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Grieving the Thin Ideal

Posted on April 28, 2016 by StayConnected

Tali_YuzPrimary Therapist Tali Yuz Berliner, PsyD has run a body image group at Oliver-Pyatt Centers for almost three years. In her group, she works with clients on accepting their bodies and letting go of the “thin ideal”. In her writing, she shares about her use of cognitive fusion in aiding clients through this process.  

After almost three years of running body image group at the comprehensive level of care, I have learned a lot from the many incredible clients I have had the pleasure to sit with. One significant theme that is revisited time and time again in my group is the need for the women to “grieve the thin ideal.” It has been important for these women who suffer with eating disorders to not only accept that they cannot strive for thinness any longer but also to accept that the body that they have been chasing will not bring them the fantasy life they envision. I often use the ACT(Acceptance and Commitment Therapy) term cognitive fusion, to explain this concept to the group. Cognitive fusion proposes that certain attachments are made through verbal interactions that people spend endless amounts of energy trying to prove or disprove. People will do so despite the thought not being accurate in the present moment or having evidence to the contrary.

The way we (I say “we” since the process is always collaborative with the clients) tackle this theme in my group is two-fold. First, it is imperative to challenge the distorted thought that a specific body type will lead them to happiness. This is done through a variety of exercises from several modalities, such as:

Looking for evidence that challenges the thought

Exploring body image development

Identifying and connecting other values

Challenging the media

In addition to the exercises, it is important to openly process and review the topic of body image acceptance and how it occurs on a continuum. We explore how it begins with tolerating the body, then accepting the body, then liking it, and eventually one day learning to love it. Exploring where the woman is on the continuum and moving them through it allows the loss of the thin ideal to be less painful.

Second, it’s important that we validate the loss of this ideal. The work can often mirror general grief and loss work whereas the women can experience similar emotions to the loss of a loved one. It is necessary that they process how this void has and will impact them in the future. We continuously reinforce the significant need to strengthen and connect to other roles and values outside of the body/appearance and the eating disorder. The women explore the integration of values to replace what is lost and to reinforce the message that the idealized body will not bring them to a happy life but instead being connected to others and immersed in their values will lead them to life satisfaction. The above is a snapshot into a very complex process that is inherent in both group and individual sessions. My hope is for these women to start to trust their values and their healthy voice to come to the understanding that there is more to life than the thin ideal.

 

For more information about Oliver-Pyatt Centers and Clementine adolescent treatment programs, please call 866.511.HEAL (4325), visit our websitesubscribe to our blog, and connect with us on Facebook, LinkedIn, Twitter, and Instagram

Angie

Angie Viets, LCP is an eating disorder specialist who has dedicated her career to helping her clients recover. In her writing, Angie shares her personal journey with an eating disorder as well as her professional experience in the field. She offers a unique perspective to the view of exercise and whether it can be an act of self care or self harm.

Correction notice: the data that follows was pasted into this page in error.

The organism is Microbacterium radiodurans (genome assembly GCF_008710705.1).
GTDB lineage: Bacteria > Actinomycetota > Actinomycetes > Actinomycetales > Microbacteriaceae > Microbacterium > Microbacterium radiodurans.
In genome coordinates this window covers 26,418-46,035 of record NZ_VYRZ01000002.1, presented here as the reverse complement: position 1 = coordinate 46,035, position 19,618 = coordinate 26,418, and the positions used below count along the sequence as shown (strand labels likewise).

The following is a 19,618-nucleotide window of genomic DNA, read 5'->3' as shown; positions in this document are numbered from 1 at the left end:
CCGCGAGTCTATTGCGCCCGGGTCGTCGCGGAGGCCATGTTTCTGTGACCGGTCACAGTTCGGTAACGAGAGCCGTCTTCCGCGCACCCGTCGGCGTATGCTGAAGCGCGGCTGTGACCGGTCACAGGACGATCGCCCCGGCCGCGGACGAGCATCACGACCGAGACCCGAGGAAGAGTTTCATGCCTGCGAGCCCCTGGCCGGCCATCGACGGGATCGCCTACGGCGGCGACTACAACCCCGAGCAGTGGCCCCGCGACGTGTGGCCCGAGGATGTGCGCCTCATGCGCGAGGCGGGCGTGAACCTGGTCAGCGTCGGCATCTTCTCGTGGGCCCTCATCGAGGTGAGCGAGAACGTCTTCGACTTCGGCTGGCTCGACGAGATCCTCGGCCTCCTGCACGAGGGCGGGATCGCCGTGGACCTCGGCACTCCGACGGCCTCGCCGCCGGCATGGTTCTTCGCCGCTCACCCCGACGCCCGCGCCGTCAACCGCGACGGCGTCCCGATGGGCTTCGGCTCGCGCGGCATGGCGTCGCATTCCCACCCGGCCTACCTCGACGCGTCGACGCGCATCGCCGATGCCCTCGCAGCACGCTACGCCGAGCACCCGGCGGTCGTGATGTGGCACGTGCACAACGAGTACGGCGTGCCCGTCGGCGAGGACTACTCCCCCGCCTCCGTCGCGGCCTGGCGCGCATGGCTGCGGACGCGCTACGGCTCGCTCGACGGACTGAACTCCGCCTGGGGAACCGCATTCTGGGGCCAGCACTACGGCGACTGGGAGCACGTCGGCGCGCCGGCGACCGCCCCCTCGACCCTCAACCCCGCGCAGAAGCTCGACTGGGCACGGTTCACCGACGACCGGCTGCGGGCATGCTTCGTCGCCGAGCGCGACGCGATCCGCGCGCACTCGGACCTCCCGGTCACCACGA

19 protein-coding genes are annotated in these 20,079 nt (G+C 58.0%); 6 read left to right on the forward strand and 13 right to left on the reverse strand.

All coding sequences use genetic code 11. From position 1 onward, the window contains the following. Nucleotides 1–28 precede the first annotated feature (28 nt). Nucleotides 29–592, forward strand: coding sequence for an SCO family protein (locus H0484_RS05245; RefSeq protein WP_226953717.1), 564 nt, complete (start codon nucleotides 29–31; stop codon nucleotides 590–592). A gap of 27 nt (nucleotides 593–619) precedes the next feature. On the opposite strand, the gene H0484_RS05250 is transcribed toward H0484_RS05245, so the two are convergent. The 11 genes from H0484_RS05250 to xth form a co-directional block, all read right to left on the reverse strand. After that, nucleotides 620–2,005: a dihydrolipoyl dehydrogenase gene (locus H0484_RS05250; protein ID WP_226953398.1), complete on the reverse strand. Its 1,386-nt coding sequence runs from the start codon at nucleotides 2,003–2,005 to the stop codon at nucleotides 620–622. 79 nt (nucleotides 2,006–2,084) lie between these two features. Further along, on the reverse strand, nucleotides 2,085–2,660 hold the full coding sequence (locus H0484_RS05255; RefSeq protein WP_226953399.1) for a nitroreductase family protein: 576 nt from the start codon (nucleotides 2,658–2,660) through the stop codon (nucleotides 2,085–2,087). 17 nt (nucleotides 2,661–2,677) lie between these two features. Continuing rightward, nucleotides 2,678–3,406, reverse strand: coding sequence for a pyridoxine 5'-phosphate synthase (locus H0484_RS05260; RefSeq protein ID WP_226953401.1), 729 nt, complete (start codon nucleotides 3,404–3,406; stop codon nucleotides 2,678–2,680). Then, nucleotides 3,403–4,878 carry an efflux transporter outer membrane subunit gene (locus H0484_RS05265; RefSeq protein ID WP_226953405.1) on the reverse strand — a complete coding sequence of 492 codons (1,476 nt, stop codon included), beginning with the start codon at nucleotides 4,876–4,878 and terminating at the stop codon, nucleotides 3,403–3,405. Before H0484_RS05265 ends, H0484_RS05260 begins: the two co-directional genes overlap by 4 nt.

“Strong is the new skinny.” “Nothing tastes as good as skinny feels.” “Suck it up now and you won’t have to suck it in later.” Sound familiar? You can’t spend five minutes on Pinterest or any form of social media without seeing these catchy little quotes layered on top of images of whatever the latest absurd mandate is to be considered beautiful or sexy…

Sometimes I wonder who the puppeteer is behind this charade. I imagine if we saw who is making up these insane standards it would be like the big revelation in the infamous Wizard of Oz. Just an ordinary man behind the curtain playing clever tricks on us (probably while eating Cheetos and drinking grape soda, laughing at us while we run around in circles eating egg whites).

Are you so lost and unsure of yourself that you’ve bought into this craziness? Once upon a time, I was, for sure.  My life felt controlled by getting in my next workout. I adopted the belief that a day was only as good as the workout completed. Fear pressured me into working out while sane people slept. Dark streets stretched before me, lonely and cold, yet mile after mile I ran and ran until my heart told me to stop, yet even then I kept going.

I felt so superior to my peers and colleagues; I burned seven trillion calories while they drank coffee and watched the Today Show before heading into work. People probably thought I was crazy, but instead, they said things like, “Wow, I wish I had your motivation.” (“See, you’re superior!  You have something they want but don’t have the willpower to achieve,” the eating disorder that ruled my life at the time said, reinforcing my efforts.) I failed to let them know that I was seeing a cardiologist over the lunch hour, due to becoming increasingly more convinced that my irregular heartbeat might be a sign of an impending heart attack at the premature age of 22.

I hold images of that girl in my head, and I just want to pick her up off of the dark curb where she sat, fearfully timing her pulse, instead of her miles, and tuck her into bed while secretly burning her running shoes. She was a lost soul, running away from the very thing she was so desperate to find – herself. Looking back now it just feels sad; certainly not superior. My identity was wrapped up in an all-consuming eating disorder, and excessive exercise was just one part of my obsessive and disordered life. Until…

Until the day, I walked by a yoga studio and observed people in odd postures. They looked really…well, serene, unlike me and all of the other treadmill junkies. I found the practice of yoga fascinating; it kept calling to me softly, “just one class,” as I walked by each day. But I waited a long time to have the courage to attend a class because it meant rebelling against my eating disorder and its insistence that running was the Holy Grail. My addiction to running was much louder than the gentle whispers seeping out from under the yoga mats, following me home.